Highlighting important methodological experiences from across a variety of diverse contexts in Africa and Europe, this book surveys key experiences and summarises lessons learned from the Mistra Urban Futures' global research platforms. It demonstrates best practice for developing and deploying different forms of transdisciplinary co-production, covering topics including neighbourhood transformation and housing justice, sustainable urban and transport development, urban food security and cultural heritage.
This chapter takes the failure of current climate change policy as a given and seeks explanations and ways forward. Policy-making should be firmly grounded in the essential nature of anthropogenic climate change – a complex problem and an existential threat. It is found wanting in three fundamental aspects. International relations with its competitive preposition is found to be not fit for purpose as decision-making arena. The scientific input for decision-making underplays the ‘anthropo’ bit of climate change and therefore is found unfit for purpose. And social science contributions are found not fit for purpose because of their innate state-centric bias. To overcome the resulting impasse requires critical unthinking. The work of Jane Jacobs is chosen as guide to unthinking thereby foregrounding cities. An invitation is issued for others to provide alternate unthinking.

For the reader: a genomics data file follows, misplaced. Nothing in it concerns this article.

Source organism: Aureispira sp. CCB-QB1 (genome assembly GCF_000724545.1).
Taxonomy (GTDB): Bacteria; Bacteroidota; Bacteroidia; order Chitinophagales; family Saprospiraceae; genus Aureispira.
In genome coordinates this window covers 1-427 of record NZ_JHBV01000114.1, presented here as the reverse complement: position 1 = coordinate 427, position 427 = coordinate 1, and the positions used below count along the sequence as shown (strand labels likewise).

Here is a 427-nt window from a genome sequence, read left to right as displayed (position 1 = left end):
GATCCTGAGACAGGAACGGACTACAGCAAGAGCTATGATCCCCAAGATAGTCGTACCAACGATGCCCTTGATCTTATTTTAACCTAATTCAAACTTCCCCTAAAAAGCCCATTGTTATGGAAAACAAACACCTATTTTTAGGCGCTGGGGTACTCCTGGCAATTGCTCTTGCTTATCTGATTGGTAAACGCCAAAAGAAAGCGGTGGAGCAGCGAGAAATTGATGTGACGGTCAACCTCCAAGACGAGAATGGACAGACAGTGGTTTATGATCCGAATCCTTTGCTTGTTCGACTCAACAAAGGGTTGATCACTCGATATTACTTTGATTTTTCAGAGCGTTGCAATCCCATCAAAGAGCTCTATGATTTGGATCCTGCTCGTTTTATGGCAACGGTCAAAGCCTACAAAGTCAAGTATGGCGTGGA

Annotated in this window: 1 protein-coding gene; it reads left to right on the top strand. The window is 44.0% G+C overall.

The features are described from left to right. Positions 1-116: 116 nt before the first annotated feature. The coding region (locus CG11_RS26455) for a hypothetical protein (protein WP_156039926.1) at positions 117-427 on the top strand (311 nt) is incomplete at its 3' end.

In terms of the logic laid out in Chapter One, this chapter moves from the locally co-produced transdisciplinary research in individual city platforms to the even more experimental approach of comparing such local research approaches across varying urban contexts.